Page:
Step 4: Watch Erik do the same to the velvet this time with wine in hand. He stapled the velvet layer over the batting. Comment on why can’t step 9 and 10 be combined? He tells you to shut up and to pour him more wine.
At this point, you’ve all collectively done like 10 minutes of work and 3 hours of waiting for things at Home Depot and Joann’s. But you are all FINISHED (wine may be a factor). We leaned the pieces of upholstered panels against the wall and shoved all the furniture against it and were V proud of ourselves. We all said at the same time that maybe it never needed to be attached to the wall after all? Probably just to make ourselves feel better about basically lollygagging through the day.
In a SHOCKING twist, I did, in fact, put the panels up, all by myself (3 weeks later and probably ONLY because of this blog post). It was somehow very easy and hard at the same time. Here’s how I did it:
Step 1: Pick an arbitrary number (as long as it’s less than the height that you want the top of the headboard). I wanted the panels to sit above the baseboard so it wouldn’t be pushed out at the bottom, so I measured 41” from the floor to where I wanted the French cleat to attach to the wall and velvet panel. I did not, though I thought about it, attach the panels to each other, and I’ll tell you why in a minute…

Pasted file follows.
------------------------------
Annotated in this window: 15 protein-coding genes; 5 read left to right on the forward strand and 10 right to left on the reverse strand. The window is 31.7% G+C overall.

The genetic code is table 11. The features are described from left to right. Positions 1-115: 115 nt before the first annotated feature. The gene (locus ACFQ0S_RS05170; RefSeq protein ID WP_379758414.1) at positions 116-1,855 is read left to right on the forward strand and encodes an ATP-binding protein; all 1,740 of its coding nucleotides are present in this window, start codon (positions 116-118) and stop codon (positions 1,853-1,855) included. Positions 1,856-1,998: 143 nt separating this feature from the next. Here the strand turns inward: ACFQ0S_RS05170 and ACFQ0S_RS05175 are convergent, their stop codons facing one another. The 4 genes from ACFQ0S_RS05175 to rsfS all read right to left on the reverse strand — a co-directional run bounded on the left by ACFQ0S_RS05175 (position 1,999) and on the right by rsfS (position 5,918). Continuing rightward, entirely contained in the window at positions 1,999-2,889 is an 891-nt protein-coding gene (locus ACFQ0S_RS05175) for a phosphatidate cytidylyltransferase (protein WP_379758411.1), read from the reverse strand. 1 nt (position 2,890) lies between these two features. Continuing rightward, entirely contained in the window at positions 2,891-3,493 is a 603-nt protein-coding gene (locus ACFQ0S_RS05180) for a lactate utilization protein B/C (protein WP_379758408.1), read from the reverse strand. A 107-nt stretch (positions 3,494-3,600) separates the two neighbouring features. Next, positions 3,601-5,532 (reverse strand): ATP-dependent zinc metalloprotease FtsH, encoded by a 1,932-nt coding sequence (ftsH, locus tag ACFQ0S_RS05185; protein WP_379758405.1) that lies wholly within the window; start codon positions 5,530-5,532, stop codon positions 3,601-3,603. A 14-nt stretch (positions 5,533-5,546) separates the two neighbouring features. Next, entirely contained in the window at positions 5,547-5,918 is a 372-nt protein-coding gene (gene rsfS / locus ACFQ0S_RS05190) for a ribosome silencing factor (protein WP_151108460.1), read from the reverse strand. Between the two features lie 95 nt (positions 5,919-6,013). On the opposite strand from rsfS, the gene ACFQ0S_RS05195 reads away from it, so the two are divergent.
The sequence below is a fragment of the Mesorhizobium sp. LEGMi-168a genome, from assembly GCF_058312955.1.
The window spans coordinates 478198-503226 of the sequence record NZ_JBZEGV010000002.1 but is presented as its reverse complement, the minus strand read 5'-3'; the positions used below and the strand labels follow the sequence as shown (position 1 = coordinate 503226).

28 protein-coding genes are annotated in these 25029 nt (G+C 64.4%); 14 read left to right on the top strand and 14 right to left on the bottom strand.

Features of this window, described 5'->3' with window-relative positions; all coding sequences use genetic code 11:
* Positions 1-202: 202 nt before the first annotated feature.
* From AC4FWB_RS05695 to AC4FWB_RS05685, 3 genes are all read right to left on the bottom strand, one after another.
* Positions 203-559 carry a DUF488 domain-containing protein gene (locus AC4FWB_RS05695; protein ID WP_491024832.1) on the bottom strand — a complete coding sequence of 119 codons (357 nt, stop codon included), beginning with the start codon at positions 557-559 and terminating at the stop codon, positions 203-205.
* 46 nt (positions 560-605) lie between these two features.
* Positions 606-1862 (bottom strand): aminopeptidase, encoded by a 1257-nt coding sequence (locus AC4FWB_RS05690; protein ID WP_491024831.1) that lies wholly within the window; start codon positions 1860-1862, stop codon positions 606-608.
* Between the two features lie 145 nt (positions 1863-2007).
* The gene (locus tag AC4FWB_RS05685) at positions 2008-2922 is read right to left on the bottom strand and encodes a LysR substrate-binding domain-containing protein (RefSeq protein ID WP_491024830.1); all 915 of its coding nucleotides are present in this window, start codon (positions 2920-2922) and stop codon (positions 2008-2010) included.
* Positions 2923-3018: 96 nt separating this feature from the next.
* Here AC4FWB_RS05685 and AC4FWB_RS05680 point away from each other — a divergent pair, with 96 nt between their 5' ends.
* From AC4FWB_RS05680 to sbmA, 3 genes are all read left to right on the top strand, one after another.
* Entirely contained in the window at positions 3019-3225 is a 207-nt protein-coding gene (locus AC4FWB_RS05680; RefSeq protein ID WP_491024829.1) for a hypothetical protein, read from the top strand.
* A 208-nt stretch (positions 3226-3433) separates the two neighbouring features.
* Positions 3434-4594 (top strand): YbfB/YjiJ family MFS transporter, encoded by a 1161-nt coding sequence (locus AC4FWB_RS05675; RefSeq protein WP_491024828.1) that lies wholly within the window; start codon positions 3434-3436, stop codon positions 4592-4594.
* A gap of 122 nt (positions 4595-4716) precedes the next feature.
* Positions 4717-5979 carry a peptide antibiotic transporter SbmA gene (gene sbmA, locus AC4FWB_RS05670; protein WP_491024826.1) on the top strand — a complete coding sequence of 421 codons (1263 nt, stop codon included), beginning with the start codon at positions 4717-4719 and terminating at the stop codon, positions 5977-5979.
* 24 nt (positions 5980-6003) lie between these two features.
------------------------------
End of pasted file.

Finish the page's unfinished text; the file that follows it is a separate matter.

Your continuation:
Step 2: Use a stud finder, pray it works (I MEAN. WHY??), and mark where every stud is in the area where the headboard will be, because…
The cleats have multiple areas where you can attach screws and basically SOMEWHERE on that cleat will line up with a stud. At least if your panels are as wide as mine where (studs are typically 16 or 24 inches apart). This way you don’t have to mess with anchors and you know that headboard will adhere to the wall FOREVER. Attach the wall side of the cleat to the wall at the determined measurement from the floor. (Note: cleats will come with all the hanging things.)
Step 3: Attach the other side of the cleat to the panel so that when you connect the two pieces of the cleat, the panel will sit where you want it. I learned after the first panel that I should do it a bit lower so I didn’t have to be all up in Erik’s over-stapled upholstery situation. So for me, every cleat was in a different spot. Again, it doesn’t matter where the cleats are, just that once they are connected, wall to panel, they hang at the same height as each other.
Step 4: Do it over and over until you are done with the panels. It’s that easy. Well, kinda. Quick note that again, done is better than perfect. My house is the most crooked house of all time, so getting those puppies to fit together is where I had a very hard time. Luckily, since each panel was separate, I could tszuj them until they looked more even than they were. I was getting very frustrated with this process until I stepped back and I was like, “Oh. That’s good enough.” Remember to step back, with French cleats or literally everything in life. It’s probably good enough.
As a reminder, here’s the finished product (go read about it all in this morning’s post):
Again, ask away in the comments if you need some clarification on anything. Thanks for following along friends.
Don’t miss other posts in this series: